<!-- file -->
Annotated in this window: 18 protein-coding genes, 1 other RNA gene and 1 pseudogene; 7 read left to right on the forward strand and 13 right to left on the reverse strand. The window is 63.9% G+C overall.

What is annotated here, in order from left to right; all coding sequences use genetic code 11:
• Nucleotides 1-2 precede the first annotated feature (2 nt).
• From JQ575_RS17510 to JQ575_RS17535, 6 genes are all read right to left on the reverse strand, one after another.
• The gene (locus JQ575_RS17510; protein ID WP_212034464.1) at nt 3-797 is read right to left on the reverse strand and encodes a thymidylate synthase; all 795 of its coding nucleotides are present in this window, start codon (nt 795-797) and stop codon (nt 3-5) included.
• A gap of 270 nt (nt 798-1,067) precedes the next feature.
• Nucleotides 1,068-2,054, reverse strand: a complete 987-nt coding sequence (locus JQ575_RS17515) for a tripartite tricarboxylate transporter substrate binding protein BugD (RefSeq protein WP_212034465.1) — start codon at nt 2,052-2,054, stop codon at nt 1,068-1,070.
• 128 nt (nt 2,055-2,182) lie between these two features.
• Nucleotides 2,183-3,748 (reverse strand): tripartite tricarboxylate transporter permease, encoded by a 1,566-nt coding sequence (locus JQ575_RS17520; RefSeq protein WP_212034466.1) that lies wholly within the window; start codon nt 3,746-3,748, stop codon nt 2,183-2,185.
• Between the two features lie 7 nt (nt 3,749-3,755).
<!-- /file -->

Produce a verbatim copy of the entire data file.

Annotated in this window: 18 protein-coding genes, 1 other RNA gene and 1 pseudogene; 7 read left to right on the forward strand and 13 right to left on the reverse strand. The window is 63.9% G+C overall.

What is annotated here, in order from left to right; all coding sequences use genetic code 11:
• Nucleotides 1-2 precede the first annotated feature (2 nt).
• From JQ575_RS17510 to JQ575_RS17535, 6 genes are all read right to left on the reverse strand, one after another.
• The gene (locus JQ575_RS17510; protein ID WP_212034464.1) at nt 3-797 is read right to left on the reverse strand and encodes a thymidylate synthase; all 795 of its coding nucleotides are present in this window, start codon (nt 795-797) and stop codon (nt 3-5) included.
• A gap of 270 nt (nt 798-1,067) precedes the next feature.
• Nucleotides 1,068-2,054, reverse strand: a complete 987-nt coding sequence (locus JQ575_RS17515) for a tripartite tricarboxylate transporter substrate binding protein BugD (RefSeq protein WP_212034465.1) — start codon at nt 2,052-2,054, stop codon at nt 1,068-1,070.
• 128 nt (nt 2,055-2,182) lie between these two features.
• Nucleotides 2,183-3,748 (reverse strand): tripartite tricarboxylate transporter permease, encoded by a 1,566-nt coding sequence (locus JQ575_RS17520; RefSeq protein WP_212034466.1) that lies wholly within the window; start codon nt 3,746-3,748, stop codon nt 2,183-2,185.
• Between the two features lie 7 nt (nt 3,749-3,755).